Place the skillet over high heat with the butter and oil. As soon as the butter foam has begun to subside, indicating it is hot enough, add the mushrooms. Toss and shake the pan for 4 to 5 minutes. During their sauté, the mushrooms will at first absorb the fat. In 2 to 3 minutes, the fat will reappear on their surface, and the mushrooms will begin to brown. As soon as they have browned lightly, remove from heat.

Optional: Toss the shallots and green onions with the mushrooms. Sauté over moderate heat for 2 minutes.

Pommes de Terre Sautées

2 lbs boiling, fingerling or new potatoes
4 to 5 Tb butter
1 Tb oil
1/4 tsp salt
2 to 3 Tb minced parsley, chives or fresh tarragon, or a mixture of fresh green herbs
Big pinch of pepper

If you have fingerling potatoes, peel them neatly and sauté them whole. If you have boiling or new potatoes, peel them and cut them into elongated olive shapes, all the same size, about 2 to 2 1/2 inches long and 1 to 1 1/4 inches at their widest diameter. Do not wash, just dry them well in a towel.

Add enough butter and oil to a 10 or 11-inch skillet to film it by 1/16 inch and set over moderately high heat. When the butter foams and begins to subside, put the potatoes in the skillet. Leave them for 2 minutes, regulating heat so butter is always very hot, but not coloring. Then shake the skillet back and forth to roll the potatoes and to sear them on another side for 2 minutes. Continue for 4 to 5 minutes more until the potatoes are a pale golden color all over, indicating that a seared, protective film has formed over them, so that they do not stick to the pan.

Then sprinkle the potatoes with salt and roll them again in the skillet.

Lower heat, cover the skillet, and cook the potatoes for about 15 minutes, shaking them every 3 to 4 minutes to prevent them from sticking to the skillet, and to insure even coloring.

The potatoes are done when they yield slightly to the pressure of your finger, or a knife pierces them easily; they should be nice, fairly even, golden grown color. Pour out the sautéing fat.

Off the heat, add the butter (2Tb) and herbs, sprinkle on the pepper, and roll the potatoes in the skillet so they glisten with herbs and butter.

Sunday, May 23, 2010

Throw-Size Quilt

May has been a crazy-busy month of work for me, so I am behind in my projects. Yesterday, I finally finished my best friend's birthday present, and it is about a month late. The pattern is from the Learn to Machine Quilt with Pat Sloan book, and is a throw-size quilt.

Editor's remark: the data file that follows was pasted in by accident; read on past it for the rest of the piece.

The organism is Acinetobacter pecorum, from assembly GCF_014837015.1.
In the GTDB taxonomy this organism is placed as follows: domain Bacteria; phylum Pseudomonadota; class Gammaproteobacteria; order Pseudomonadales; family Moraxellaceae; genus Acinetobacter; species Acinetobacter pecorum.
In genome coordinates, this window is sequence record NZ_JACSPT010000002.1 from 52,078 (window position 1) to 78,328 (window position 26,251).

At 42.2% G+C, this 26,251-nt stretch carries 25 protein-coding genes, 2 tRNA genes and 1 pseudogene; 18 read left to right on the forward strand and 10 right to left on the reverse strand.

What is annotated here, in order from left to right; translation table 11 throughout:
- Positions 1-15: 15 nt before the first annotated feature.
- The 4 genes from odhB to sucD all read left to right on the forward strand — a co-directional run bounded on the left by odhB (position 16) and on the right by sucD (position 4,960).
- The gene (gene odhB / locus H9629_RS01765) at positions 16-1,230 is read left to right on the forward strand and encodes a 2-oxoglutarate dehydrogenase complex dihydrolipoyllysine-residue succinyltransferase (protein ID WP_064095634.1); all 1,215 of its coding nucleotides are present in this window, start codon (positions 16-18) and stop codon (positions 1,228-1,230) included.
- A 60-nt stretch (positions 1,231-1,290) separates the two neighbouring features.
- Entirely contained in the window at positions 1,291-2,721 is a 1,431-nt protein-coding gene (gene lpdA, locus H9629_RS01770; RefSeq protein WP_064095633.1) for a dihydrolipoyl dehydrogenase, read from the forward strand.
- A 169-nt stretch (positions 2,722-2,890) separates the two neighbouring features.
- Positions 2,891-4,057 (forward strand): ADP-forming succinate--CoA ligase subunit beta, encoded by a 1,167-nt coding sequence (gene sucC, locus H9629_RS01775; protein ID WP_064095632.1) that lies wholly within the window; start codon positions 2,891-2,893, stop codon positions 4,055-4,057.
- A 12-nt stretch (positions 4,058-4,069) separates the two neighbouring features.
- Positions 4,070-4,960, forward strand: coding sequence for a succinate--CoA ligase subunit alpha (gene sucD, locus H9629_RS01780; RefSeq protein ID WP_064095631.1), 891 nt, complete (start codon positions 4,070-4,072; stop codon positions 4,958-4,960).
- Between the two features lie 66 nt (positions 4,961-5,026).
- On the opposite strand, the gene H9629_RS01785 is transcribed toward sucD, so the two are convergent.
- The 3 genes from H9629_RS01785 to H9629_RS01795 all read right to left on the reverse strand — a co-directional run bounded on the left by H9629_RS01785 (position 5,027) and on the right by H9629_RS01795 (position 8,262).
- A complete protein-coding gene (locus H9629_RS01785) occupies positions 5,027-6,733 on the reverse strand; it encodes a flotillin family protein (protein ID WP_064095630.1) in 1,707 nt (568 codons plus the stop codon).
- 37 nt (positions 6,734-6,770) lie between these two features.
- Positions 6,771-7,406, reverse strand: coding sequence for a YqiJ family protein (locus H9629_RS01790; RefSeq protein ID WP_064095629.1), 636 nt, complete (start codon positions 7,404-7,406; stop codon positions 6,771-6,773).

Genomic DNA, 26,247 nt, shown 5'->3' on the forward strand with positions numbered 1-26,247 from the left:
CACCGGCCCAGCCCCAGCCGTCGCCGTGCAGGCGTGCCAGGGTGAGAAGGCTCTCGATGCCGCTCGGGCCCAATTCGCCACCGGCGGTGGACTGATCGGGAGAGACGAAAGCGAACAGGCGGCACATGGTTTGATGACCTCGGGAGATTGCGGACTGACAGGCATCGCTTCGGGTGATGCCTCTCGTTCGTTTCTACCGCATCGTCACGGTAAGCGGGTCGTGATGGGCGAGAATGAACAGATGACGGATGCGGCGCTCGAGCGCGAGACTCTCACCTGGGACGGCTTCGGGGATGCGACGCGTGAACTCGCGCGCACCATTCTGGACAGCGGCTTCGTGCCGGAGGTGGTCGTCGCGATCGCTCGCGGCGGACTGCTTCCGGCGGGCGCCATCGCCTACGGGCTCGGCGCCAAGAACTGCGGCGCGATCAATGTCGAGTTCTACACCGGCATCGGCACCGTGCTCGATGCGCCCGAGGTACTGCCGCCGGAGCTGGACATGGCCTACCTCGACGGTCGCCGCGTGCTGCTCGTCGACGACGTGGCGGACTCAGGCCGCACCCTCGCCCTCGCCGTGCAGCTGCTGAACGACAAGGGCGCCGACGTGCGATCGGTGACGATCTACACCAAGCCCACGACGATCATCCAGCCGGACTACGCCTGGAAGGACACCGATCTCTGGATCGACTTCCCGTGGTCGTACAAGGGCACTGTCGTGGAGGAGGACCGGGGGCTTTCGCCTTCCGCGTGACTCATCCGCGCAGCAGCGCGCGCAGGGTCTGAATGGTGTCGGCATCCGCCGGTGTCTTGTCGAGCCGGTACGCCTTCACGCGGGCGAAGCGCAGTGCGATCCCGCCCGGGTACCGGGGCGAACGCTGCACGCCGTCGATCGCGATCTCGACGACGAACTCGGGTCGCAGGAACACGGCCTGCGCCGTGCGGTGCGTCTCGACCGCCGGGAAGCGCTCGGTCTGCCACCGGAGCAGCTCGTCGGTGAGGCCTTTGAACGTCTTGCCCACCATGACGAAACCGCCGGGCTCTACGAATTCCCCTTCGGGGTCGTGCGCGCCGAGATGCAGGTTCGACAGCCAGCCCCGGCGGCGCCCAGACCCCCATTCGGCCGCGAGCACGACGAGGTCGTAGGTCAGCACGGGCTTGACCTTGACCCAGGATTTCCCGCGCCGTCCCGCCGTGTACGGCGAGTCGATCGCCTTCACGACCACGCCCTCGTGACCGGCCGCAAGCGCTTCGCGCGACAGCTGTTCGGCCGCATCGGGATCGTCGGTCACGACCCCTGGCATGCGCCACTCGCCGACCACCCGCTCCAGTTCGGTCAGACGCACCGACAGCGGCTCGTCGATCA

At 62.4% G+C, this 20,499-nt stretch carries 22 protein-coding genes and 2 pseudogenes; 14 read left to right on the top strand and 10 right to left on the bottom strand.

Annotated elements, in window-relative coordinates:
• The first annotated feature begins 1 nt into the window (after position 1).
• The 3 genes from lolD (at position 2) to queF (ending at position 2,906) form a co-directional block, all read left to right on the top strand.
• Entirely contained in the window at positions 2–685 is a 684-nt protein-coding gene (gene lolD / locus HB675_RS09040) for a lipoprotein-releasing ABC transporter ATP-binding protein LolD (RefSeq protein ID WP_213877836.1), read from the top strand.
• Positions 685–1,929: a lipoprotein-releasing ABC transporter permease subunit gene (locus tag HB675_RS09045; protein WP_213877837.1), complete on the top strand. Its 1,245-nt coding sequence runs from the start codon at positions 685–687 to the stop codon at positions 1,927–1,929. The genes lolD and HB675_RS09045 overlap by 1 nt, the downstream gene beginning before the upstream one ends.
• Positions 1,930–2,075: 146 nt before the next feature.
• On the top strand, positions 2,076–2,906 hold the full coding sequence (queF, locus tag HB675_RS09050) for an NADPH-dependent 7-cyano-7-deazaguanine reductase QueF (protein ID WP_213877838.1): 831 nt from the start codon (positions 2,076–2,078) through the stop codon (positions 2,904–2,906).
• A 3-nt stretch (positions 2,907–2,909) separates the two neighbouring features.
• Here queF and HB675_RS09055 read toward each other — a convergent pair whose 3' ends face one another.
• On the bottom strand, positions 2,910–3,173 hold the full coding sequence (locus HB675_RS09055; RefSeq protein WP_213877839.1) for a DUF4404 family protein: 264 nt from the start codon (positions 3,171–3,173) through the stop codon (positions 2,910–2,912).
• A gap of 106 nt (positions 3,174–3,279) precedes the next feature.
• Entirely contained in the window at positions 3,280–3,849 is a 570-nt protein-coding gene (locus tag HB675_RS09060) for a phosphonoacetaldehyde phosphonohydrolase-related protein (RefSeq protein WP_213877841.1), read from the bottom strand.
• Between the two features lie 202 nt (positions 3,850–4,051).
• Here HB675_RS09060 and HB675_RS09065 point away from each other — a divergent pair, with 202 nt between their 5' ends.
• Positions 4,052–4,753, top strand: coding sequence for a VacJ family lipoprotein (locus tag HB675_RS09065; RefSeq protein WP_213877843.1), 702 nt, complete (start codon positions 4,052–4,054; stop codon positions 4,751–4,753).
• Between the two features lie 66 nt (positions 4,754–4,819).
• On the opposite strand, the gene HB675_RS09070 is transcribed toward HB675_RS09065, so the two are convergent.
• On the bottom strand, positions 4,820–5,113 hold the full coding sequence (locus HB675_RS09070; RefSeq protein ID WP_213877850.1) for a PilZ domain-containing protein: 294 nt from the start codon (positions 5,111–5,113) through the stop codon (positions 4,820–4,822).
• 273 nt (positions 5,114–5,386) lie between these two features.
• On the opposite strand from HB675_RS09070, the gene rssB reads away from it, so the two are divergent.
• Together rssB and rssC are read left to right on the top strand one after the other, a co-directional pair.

We love the Angels, and so she gets an Angels baseball-themed blanket. Luckily, I still have a small stash of Anaheim Angels fabric. Once again, I hand-tacked this using embroidery stitches. The crow's foot stitch is perfect for anything baseball related, and I think it's my favorite embroidery stitch.

Wednesday, May 5, 2010

Spicy Salsa

Seth and I love spicy food, and we are always in search of spicy salsa. We don't usually care for the chunky, store-bought stuff, so I decided to try making my own salsa for Cinco de Mayo (May 5 also happens to be my dad's birthday and Boys'/Children's Day). I found a recipe on the Food Network site called Tay's Hot and Spicy Salsa, and it sounded like and turned out to be a good option.

It's not all that spicy, so it's more like medium for people who have high-tolerance for spicy foods. But, it's an easy recipe, and most importantly, Seth liked it.

Here's the recipe:

Tay's Hot and Spicy Salsa
by Taylor Veldhuis

2 fresh jalapenos
1 bunch fresh cilantro leaves (Chinese parsley for my Hawaii peeps)
1 clove garlic
1 banana pepper (a.k.a. yellow pepper)
1 lime, juice
1 teaspoon House Seasoning (recipe included)
1 can diced tomatoes (do not drain)

Put everything, but the tomatoes in a food processor. Chop until diced. Add the tomatoes*. Serve with tortilla chips.

House Seasoning
1 cup salt
1/4 cup garlic powder
1/4 cup black pepper

Combine ingredients and store in air-tight container for up to six months.

*I added the tomatoes to the food processor and chopped them for a less chunky salsa.